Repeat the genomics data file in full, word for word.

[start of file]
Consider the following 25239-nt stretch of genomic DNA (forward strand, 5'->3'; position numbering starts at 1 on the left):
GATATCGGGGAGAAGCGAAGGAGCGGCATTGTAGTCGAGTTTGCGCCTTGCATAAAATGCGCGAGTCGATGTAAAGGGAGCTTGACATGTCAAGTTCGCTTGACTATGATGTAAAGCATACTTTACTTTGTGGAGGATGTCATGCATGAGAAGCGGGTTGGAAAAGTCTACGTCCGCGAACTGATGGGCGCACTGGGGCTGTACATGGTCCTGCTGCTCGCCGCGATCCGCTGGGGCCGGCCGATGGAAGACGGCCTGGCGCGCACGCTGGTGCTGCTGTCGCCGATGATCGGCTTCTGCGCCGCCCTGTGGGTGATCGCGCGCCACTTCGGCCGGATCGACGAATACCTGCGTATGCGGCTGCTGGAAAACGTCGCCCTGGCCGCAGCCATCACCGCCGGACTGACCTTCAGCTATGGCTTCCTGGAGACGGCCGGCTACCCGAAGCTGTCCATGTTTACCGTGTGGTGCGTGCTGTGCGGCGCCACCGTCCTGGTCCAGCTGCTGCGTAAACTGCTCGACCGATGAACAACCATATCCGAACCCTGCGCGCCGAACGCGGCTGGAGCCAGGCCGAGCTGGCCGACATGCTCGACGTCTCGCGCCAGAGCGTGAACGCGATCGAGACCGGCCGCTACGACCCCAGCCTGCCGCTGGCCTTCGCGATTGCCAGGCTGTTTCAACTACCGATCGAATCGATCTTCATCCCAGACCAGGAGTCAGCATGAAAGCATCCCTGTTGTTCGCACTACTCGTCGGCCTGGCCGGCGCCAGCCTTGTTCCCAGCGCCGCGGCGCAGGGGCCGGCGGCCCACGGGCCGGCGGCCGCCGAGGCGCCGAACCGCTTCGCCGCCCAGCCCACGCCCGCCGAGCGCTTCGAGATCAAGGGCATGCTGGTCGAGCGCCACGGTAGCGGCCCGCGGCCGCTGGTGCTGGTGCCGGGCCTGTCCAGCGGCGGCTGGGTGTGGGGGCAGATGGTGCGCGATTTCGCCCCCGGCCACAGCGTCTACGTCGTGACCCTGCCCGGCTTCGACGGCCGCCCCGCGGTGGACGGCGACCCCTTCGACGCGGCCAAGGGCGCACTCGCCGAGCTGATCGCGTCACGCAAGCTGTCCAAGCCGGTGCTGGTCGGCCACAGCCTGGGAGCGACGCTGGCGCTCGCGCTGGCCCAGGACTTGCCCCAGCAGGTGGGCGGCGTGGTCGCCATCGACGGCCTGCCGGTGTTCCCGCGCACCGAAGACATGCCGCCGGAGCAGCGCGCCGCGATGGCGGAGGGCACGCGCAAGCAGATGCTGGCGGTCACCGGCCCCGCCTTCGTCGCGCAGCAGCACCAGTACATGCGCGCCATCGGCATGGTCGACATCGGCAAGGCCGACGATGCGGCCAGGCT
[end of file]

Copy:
Consider the following 25239-nt stretch of genomic DNA (forward strand, 5'->3'; position numbering starts at 1 on the left):
GATATCGGGGAGAAGCGAAGGAGCGGCATTGTAGTCGAGTTTGCGCCTTGCATAAAATGCGCGAGTCGATGTAAAGGGAGCTTGACATGTCAAGTTCGCTTGACTATGATGTAAAGCATACTTTACTTTGTGGAGGATGTCATGCATGAGAAGCGGGTTGGAAAAGTCTACGTCCGCGAACTGATGGGCGCACTGGGGCTGTACATGGTCCTGCTGCTCGCCGCGATCCGCTGGGGCCGGCCGATGGAAGACGGCCTGGCGCGCACGCTGGTGCTGCTGTCGCCGATGATCGGCTTCTGCGCCGCCCTGTGGGTGATCGCGCGCCACTTCGGCCGGATCGACGAATACCTGCGTATGCGGCTGCTGGAAAACGTCGCCCTGGCCGCAGCCATCACCGCCGGACTGACCTTCAGCTATGGCTTCCTGGAGACGGCCGGCTACCCGAAGCTGTCCATGTTTACCGTGTGGTGCGTGCTGTGCGGCGCCACCGTCCTGGTCCAGCTGCTGCGTAAACTGCTCGACCGATGAACAACCATATCCGAACCCTGCGCGCCGAACGCGGCTGGAGCCAGGCCGAGCTGGCCGACATGCTCGACGTCTCGCGCCAGAGCGTGAACGCGATCGAGACCGGCCGCTACGACCCCAGCCTGCCGCTGGCCTTCGCGATTGCCAGGCTGTTTCAACTACCGATCGAATCGATCTTCATCCCAGACCAGGAGTCAGCATGAAAGCATCCCTGTTGTTCGCACTACTCGTCGGCCTGGCCGGCGCCAGCCTTGTTCCCAGCGCCGCGGCGCAGGGGCCGGCGGCCCACGGGCCGGCGGCCGCCGAGGCGCCGAACCGCTTCGCCGCCCAGCCCACGCCCGCCGAGCGCTTCGAGATCAAGGGCATGCTGGTCGAGCGCCACGGTAGCGGCCCGCGGCCGCTGGTGCTGGTGCCGGGCCTGTCCAGCGGCGGCTGGGTGTGGGGGCAGATGGTGCGCGATTTCGCCCCCGGCCACAGCGTCTACGTCGTGACCCTGCCCGGCTTCGACGGCCGCCCCGCGGTGGACGGCGACCCCTTCGACGCGGCCAAGGGCGCACTCGCCGAGCTGATCGCGTCACGCAAGCTGTCCAAGCCGGTGCTGGTCGGCCACAGCCTGGGAGCGACGCTGGCGCTCGCGCTGGCCCAGGACTTGCCCCAGCAGGTGGGCGGCGTGGTCGCCATCGACGGCCTGCCGGTGTTCCCGCGCACCGAAGACATGCCGCCGGAGCAGCGCGCCGCGATGGCGGAGGGCACGCGCAAGCAGATGCTGGCGGTCACCGGCCCCGCCTTCGTCGCGCAGCAGCACCAGTACATGCGCGCCATCGGCATGGTCGACATCGGCAAGGCCGACGATGCGGCCAGGCT